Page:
Home > Publications and Other Resources > Speeches > Charles I. Plosser, President and Chief Executive Officer > Transparency and Monetary Policy
Presented by Charles I. Plosser, President and Chief Executive Officer
Federal Reserve Bank of Philadelphia
Santa Barbara Economic Forecast Project 2012
University of California
May 3, 2012
PDF version (101 KB, 7 pages)
I am delighted to be here today and to participate in this event. I first met Peter Rupert nearly 30 years ago. He was a Ph.D. student at the University of Rochester when I was on the faculty there. We were both much younger then. So I was delighted to accept his invitation to come to Santa Barbara. It is also a pleasure to join my fellow presidents from the Atlanta District and from the home-team District of San Francisco. I guess that means I have to be nice to John so I will be allowed back into the District in the future.
I hope you will see that all three of us share many of the same perspectives even though we also have differing views at times. One of the important features of our nation’s central bank is the strength that comes from the diverse views and experiences that the various presidents and Governors bring to the table as we grapple with sometimes very difficult and challenging decisions regarding monetary policy. The give and take of our discussions and the information we share regarding what is happening across our geographically and economically diverse nation lead to better informed and more thoughtful decisions. As we share these views with the public in the spirit of transparency, though, we must caution that we always speak for ourselves and not for the Federal Reserve System or our colleagues on the Federal Open Market Committee.
Today, I want to give you my outlook for the economy and then I want to spend time sharing some thoughts on the steps the Federal Open Market Committee, or FOMC, has taken to become more transparent about its goals and objectives.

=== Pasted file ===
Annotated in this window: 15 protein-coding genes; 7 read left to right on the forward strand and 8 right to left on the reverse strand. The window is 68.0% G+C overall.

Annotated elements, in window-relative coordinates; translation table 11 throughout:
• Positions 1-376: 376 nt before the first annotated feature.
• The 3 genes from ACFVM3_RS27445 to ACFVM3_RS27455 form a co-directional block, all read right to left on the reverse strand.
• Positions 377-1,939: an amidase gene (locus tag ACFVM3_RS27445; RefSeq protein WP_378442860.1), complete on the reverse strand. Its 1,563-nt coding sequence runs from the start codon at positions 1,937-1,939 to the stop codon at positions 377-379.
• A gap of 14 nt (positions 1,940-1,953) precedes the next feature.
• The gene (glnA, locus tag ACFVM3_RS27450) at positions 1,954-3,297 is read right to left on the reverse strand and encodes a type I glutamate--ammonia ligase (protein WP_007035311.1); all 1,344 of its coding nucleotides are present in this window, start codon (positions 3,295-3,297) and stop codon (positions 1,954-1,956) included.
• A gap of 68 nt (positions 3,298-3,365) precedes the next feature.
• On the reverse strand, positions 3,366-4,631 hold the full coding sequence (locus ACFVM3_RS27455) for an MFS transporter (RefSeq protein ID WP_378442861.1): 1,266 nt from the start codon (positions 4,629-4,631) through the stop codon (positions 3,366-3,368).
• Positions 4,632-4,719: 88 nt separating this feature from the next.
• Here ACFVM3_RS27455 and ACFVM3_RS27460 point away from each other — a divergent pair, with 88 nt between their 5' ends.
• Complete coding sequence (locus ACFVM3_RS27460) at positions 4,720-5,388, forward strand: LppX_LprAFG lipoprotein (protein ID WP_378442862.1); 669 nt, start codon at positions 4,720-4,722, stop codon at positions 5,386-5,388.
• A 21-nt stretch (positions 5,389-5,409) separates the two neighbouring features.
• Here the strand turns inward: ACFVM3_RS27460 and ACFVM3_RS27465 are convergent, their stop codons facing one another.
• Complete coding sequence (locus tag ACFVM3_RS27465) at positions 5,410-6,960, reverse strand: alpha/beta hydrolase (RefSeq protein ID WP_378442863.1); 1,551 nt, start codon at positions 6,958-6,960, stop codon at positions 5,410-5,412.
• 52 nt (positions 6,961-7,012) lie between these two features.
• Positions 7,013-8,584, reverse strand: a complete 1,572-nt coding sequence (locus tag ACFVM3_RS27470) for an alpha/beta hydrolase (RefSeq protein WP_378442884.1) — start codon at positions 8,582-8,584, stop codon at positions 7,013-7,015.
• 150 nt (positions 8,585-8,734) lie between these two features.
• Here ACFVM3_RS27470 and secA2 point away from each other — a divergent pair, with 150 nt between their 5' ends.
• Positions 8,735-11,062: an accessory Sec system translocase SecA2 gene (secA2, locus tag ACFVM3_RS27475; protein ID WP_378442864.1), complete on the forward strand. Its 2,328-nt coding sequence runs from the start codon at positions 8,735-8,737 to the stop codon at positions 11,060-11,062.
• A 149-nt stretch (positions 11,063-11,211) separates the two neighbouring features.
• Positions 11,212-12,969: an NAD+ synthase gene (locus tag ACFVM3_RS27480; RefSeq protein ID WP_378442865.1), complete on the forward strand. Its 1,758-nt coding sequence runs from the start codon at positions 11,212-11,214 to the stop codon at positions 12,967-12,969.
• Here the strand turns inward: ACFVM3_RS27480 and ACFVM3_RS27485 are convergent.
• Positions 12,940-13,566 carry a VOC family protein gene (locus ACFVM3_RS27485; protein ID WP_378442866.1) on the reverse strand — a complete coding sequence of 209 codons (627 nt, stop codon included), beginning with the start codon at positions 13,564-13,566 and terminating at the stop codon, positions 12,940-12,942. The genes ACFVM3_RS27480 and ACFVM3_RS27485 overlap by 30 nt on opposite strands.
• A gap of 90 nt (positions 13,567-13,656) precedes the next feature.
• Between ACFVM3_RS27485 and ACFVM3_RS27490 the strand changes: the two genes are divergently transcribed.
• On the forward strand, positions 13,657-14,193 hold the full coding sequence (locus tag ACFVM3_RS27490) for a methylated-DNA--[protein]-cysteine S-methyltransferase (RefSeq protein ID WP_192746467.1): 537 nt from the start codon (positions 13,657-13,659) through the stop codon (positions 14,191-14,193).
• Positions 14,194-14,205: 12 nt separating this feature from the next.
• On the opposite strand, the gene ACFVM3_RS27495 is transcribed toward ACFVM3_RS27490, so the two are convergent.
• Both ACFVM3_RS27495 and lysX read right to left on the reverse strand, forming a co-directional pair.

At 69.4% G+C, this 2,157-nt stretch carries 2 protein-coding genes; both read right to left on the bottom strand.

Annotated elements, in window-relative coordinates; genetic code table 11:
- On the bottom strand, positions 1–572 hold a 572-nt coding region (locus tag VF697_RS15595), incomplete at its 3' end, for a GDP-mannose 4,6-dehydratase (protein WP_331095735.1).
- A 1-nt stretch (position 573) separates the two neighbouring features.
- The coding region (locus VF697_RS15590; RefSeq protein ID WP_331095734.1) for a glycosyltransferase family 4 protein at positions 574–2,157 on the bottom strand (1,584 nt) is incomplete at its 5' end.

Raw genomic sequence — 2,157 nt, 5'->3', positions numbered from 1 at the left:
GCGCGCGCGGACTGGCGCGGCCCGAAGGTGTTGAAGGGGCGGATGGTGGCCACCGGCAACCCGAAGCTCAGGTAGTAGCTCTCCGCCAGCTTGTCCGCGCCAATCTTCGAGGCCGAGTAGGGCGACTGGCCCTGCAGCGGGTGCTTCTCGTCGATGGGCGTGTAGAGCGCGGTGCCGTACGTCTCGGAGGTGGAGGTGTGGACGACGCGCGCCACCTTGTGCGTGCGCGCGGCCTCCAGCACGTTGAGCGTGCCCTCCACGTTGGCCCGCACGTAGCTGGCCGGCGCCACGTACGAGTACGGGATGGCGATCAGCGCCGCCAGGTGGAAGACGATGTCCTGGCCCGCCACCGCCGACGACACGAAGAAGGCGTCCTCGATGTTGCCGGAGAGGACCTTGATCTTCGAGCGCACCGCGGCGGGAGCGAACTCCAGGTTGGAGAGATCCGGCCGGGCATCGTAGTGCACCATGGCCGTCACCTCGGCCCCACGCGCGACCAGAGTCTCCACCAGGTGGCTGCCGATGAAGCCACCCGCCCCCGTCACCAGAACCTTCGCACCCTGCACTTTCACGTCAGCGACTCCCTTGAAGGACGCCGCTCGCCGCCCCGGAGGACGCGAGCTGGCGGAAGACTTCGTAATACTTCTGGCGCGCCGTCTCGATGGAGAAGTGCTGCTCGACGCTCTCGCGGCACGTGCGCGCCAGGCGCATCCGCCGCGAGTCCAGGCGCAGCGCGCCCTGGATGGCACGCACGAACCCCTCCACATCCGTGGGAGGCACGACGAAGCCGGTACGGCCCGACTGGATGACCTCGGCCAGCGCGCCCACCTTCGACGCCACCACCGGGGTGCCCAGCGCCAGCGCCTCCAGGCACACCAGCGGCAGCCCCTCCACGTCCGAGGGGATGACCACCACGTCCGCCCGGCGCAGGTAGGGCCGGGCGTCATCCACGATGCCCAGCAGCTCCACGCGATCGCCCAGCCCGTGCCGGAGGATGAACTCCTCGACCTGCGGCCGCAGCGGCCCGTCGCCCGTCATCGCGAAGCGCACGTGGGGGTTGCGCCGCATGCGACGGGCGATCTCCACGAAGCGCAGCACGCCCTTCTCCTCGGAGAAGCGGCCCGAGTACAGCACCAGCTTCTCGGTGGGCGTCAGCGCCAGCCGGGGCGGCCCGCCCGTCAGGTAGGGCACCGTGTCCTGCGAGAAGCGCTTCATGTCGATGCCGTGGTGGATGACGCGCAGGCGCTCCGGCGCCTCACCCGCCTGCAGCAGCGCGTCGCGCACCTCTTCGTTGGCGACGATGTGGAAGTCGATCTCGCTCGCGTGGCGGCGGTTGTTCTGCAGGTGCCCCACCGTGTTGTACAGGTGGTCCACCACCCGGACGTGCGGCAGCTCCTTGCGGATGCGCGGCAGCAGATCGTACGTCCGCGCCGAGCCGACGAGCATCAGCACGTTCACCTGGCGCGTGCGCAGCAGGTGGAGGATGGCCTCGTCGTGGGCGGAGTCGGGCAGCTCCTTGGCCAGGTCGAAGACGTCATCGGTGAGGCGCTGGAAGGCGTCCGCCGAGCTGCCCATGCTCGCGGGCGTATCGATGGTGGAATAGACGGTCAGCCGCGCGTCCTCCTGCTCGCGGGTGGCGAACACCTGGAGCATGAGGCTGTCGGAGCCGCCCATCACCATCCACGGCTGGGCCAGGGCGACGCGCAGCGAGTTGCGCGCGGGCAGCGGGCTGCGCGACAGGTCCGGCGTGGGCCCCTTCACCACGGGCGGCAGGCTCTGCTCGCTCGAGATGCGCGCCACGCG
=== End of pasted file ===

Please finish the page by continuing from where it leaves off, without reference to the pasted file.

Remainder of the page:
Four times a year, each FOMC participant submits projections for real GDP growth, inflation, and unemployment. These projections are conditioned on the individual’s views of what sort of monetary policy each believes is appropriate over the forecast horizon given current conditions. Last week, the Fed released the newest Summary of Economic Projections, or SEP. Obviously, with 17 different individuals, it is not surprising that there is a range of views.
So let me quickly summarize the projections offered for this year and next. The central tendency of annual real GDP growth in 2012 ranged from 2.4 percent to 2.9 percent and for 2013 the range was 2.7 to 3.1 percent. This suggests moderate growth this year, with some pick-up for 2013. The central tendency of the inflation projections was near 2 percent for 2012 and 2013. The projections for unemployment reflect some differences. Those projections have unemployment ranging from a low of 7.8 percent to a high of 8.0 percent by the end of 2012. Since the unemployment rate currently stands at 8.2 percent, having fallen nearly a percentage point since last August, the most pessimistic forecast says that we will not make much progress this year on further reducing unemployment. The more optimistic view seems to be that unemployment will continue to drift down gradually over the remainder of this year. As for the end of 2013, the central tendency widened somewhat from a low of 7.3 to a high of 7.7 percent. Again, some expect the unemployment rate to continue a moderate downward path while others are less sanguine. I think it is fair to say that the projections in April represented an upgrade in the near-term outlook compared to the January projections. Indeed, near-term output and inflation edged up and unemployment edged down.